Magnesium is needed for every function in the body. However it is easy to become deplete in this vital nutrient for various reasons.
Magnesium has many benefits for endometriosis, depending on which type of magnesium is used. It can help with muscle pain, insomnia, bowel problems, provide a calming effect, support brain function and is involved in many biochemical processes in the body.
Magnesium is need for over 300 enzymatic reactions including energy production. It can help support normal healthy blood pressure, insulin function, normal heartbeat, and has even been shown to help relieve migraine headache. The optimum range of daily magnesium should be around 400-700 mg a day.
Magnesium supports detoxification - it is crucial for the removal of toxic substances and heavy metals such as mercury, aluminium, and lead from the body. It is a also a co-factor in the production of glutathione and the function of the P450 detoxification systems in the liver.
This mineral is closely involved in muscle function. The mechanisms are varied and include oxygen uptake, electrolyte balance, and energy production. Magnesium makes muscles work properly, allowing for correct muscle contraction and relaxation in combination with maintaining correct calcium levels.
How do we become deplete in magnesium
You can use magnesium as a spray to apply directly on the skin. Applying it after a bath or shower on the abdomen can help with the abdominal cramps caused by endometriosis.
Magnesium chloride flakes (Epsom salts) can be added to your bath water which also has the effect of helping with muscle cramps and used in the evening can help with relaxation and insomnia.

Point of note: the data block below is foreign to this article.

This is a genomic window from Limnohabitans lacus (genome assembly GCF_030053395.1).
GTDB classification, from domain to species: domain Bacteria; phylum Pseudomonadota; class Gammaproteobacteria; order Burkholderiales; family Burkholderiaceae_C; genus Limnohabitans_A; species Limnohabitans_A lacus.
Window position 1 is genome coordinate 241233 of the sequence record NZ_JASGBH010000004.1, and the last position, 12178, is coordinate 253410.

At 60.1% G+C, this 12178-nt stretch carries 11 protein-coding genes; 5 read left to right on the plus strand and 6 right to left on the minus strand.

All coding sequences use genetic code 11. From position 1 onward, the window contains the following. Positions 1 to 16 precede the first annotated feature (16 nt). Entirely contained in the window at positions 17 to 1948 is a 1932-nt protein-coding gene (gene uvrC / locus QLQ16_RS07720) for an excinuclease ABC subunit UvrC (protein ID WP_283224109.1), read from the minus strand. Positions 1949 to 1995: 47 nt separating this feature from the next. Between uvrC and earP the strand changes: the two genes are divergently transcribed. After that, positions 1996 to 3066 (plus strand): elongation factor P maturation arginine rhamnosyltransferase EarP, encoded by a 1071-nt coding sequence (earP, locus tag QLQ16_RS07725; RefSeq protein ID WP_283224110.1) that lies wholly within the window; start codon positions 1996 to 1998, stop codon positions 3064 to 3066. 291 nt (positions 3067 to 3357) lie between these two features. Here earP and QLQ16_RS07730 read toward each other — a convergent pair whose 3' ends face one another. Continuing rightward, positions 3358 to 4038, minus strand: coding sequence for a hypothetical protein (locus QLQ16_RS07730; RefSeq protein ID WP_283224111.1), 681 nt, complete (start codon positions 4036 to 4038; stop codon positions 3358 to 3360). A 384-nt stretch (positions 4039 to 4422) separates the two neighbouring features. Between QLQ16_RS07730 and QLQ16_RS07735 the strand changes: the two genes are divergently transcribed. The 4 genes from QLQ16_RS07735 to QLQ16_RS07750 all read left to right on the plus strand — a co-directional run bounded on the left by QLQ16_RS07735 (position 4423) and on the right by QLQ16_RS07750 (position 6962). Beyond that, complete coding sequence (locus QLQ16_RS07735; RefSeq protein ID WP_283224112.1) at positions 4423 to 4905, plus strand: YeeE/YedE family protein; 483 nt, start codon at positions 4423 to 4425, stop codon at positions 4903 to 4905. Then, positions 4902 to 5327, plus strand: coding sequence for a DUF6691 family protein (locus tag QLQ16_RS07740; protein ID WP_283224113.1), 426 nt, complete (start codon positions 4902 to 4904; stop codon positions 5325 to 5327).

Different types of magnesium include:
Chloride – The Detoxifier
There is only 12% of magnesium in this element. This is good for detoxing but can’t be confused with chlorine which is a natural gas responsible for slow stomach metabolism
Citrate – Bowel Problems
It’s inexpensive and easily absorbed. This is good for constipation aids (rectal and colon problems) and it has a very fast absorption rate.
Glycinate – Calmer
This form is very calming and good to take in the evening for sleep. This is very good for leaky guts, nerve pains, chronic pain, and it’s bio-available too!
Malate – Energy Fuel
This is great for muscle pain if your suffering from fatigue or have fibromyalgia. It has malic acid which is a natural fruit acid in our body. Hence, this makes it highly soluble.
Oxide – Laxative
This magnesium form has a very strong laxative effect on your stomach. It’s only good in small doses through the day.
Sulphate – Epsom Salts
This form soothes muscles and can be commonly referred to as Epsom salts. This is used in bath water to aid relaxation as well as soothes muscle pain.
Taurate – Cardiovascular Health
This has been describes as the best choice for cardiovascular issues as it prevents arrhythmias and heart attacks. It stabilises nerve cells, contracts heart muscles and improves blood pressure reductions.
L-Threonate– Brain Function
This version works great for mental sharpness and cognitive health. This benefits anyone suffering from depression, anxiety, PTSD.
As well as supplementing you can increase your magnesium intake with certain foods. The best sources of magnesium are found in the following:
Spinach, Chard, Pumpkin Seeds, Avocado, Banana, Dark Chocolate, Quinoa, Almonds, Black Beans, Cashews, Dark Chocolate, Figs, Yogurt, and Bananas.
Women with endometriosis are often lacking in magnesium due to estrogen dominance in their bodies. During menstruation, women’s magnesium levels can be reduced by up to 50 percent, further depleting their supply. Magnesium helps to reduce cramping, so having higher levels in our body can help minimise endometriosis pain.
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Boyle, N. B., Lawton, C., & Dye, L. (2017). The Effects of Magnesium Supplementation on Subjective Anxiety and Stress-A Systematic Review. Nutrients, 9(5), 429. doi:10.3390/nu9050429
Parazzini F, Di Martino M, Pellegrino P. Magnesium in the gynecological practice: a literature review. Magnesium in the gynecological practice: a literature review. Magnes Res. 2017;30(1):1–7. doi:10.1684/mrh.2017.0419